|Title||The impact of moist singular vectors and horizontal resolution on short-range limited-area ensemble forecasts for two European winter storms.|
|Year of Publication||2005|
|Authors||Walser, A, Arpagus, M, Leutbecher, M, Appenzeller, C|
|Secondary Title||Technical Memorandum|
|Place Published||Shinfield Park, Reading|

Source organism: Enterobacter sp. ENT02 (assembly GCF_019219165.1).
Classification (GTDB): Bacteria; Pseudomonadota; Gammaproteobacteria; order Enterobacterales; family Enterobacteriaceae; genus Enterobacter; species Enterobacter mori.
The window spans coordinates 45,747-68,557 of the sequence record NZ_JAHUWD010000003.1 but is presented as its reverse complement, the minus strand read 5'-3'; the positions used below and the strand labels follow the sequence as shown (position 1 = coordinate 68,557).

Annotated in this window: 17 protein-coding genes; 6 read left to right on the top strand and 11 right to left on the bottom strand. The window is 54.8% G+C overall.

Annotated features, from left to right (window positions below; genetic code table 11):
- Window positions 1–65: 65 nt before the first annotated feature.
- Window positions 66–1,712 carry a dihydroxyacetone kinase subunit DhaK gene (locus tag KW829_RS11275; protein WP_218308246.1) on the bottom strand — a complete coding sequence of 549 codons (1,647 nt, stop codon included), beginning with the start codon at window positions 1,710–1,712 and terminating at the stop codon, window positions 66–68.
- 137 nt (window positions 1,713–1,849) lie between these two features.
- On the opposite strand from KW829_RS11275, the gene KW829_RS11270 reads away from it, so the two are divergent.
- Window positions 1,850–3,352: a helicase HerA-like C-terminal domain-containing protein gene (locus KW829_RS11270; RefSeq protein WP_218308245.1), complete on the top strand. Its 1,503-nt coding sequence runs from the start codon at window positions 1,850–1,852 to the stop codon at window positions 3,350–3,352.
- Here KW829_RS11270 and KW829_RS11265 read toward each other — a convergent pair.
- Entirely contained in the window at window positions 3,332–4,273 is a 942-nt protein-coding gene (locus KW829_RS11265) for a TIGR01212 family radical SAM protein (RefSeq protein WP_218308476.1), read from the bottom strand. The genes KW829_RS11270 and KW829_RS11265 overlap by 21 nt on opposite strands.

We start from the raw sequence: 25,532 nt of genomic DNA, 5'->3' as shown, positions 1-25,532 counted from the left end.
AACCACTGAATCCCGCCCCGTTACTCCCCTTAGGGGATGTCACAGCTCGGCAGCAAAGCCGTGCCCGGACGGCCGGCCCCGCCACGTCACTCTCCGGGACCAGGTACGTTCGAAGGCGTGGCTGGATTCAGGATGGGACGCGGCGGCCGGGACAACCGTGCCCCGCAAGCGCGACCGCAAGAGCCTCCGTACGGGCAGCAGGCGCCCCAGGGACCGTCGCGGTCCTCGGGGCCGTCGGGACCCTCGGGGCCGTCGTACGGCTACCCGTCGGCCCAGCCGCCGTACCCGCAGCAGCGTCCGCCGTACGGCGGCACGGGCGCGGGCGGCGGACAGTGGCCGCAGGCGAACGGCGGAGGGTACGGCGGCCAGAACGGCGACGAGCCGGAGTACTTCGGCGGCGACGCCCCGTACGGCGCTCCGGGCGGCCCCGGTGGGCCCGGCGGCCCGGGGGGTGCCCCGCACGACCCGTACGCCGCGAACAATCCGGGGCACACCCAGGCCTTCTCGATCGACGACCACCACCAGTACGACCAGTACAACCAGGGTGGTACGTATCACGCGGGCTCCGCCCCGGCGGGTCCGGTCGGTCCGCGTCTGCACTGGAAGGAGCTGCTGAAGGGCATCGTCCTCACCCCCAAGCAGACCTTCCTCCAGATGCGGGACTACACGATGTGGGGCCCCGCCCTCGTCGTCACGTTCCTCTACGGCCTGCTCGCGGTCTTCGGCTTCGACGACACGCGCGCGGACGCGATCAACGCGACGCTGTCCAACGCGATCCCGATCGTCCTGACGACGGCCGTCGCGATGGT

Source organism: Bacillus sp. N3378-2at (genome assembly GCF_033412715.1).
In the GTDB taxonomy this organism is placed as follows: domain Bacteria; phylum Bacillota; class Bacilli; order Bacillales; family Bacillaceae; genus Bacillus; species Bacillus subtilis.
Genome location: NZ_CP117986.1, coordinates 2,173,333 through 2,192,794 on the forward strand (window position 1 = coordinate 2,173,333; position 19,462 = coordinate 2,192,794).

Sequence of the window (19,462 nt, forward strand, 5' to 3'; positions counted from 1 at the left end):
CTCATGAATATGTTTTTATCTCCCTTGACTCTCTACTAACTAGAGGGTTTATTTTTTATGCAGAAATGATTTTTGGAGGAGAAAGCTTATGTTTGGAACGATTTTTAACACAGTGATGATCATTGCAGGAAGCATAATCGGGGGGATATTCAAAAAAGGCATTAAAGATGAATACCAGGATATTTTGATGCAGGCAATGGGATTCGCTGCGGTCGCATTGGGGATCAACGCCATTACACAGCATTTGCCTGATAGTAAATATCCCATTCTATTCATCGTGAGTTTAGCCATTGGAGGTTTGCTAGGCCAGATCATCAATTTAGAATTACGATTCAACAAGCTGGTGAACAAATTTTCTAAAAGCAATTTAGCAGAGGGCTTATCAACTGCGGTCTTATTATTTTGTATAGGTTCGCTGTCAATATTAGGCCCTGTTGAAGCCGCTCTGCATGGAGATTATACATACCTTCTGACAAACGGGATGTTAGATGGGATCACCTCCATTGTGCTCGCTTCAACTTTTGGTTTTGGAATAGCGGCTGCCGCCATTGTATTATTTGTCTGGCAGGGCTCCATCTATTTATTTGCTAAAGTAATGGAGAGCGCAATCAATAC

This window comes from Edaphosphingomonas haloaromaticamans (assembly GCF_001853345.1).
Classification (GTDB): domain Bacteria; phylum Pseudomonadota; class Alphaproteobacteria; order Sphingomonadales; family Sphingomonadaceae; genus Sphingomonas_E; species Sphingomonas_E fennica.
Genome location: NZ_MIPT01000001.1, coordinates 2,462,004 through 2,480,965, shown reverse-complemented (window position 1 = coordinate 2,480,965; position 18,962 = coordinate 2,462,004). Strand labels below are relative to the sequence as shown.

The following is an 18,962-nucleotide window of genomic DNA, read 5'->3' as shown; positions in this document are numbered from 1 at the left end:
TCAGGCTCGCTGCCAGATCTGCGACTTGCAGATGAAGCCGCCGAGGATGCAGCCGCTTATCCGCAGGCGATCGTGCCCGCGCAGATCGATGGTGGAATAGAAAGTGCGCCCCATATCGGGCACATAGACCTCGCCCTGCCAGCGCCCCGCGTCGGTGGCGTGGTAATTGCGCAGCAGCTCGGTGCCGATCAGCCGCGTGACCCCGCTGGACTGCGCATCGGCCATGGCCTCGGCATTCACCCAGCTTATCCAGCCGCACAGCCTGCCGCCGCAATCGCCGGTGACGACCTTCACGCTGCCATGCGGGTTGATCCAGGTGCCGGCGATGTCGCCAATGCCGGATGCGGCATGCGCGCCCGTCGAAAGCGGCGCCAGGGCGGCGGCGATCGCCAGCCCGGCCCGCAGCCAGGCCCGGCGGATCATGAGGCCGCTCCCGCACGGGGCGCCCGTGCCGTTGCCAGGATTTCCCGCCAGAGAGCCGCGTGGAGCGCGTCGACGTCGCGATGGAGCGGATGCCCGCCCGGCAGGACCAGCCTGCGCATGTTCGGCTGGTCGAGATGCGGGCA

This paper studies the impact of different initial condition perturbation methods and horizontal resolutions on short-range limited-area ensemble predictions for two severe winter storms. The methodology consists of 51 member ensembles generated with the global ensemble prediction system (EPS) of the European Centre for Medium-Range Weather Forecasts which are downscaled with the nonhydrostatic limited-area model LM. The resolution dependency is studied by comparing 3 different limited-area ensembles: a) 80 km gridspacing, b) 10 km grid-spacing, and c) 10 km grid-spacing with a topography coarse grained to 80 km resolution. The initial condition perturbations of the global ensembles are based on singular vectors (SVs), and the tendencies are not perturbed (i.e., no stochastic physics). Two configurations are considered for the initial condition perturbations: (i) the operational SV configuration: T42 truncation, 48-h optimization time, and dry tangent-linear model, and (ii) the "moist SV" configuration: TL95 truncation, 24-h optimization time, and moist tangent-linear model. LM ensembles are analyzed for the European winter storms Lothar and Martin, both occurring in December 1999, with particular attention paid to near-surface wind gusts. It is shown that forecasts using the moist SV configuration predict higher probabilities for strong wind gusts during the storm period compared to forecasts with the operational SV configuration. Similarly, the forecasts with increased horizontal resolution - even with coarse topography - lead to higher probabilities compared to the low resolution forecasts. Overall, the two case studies suggest that currently developed operational high-resolution limited-area EPSs have a great potential to improve early warnings for severe winter storms, particularly when the driving global EPS employs moist SVs.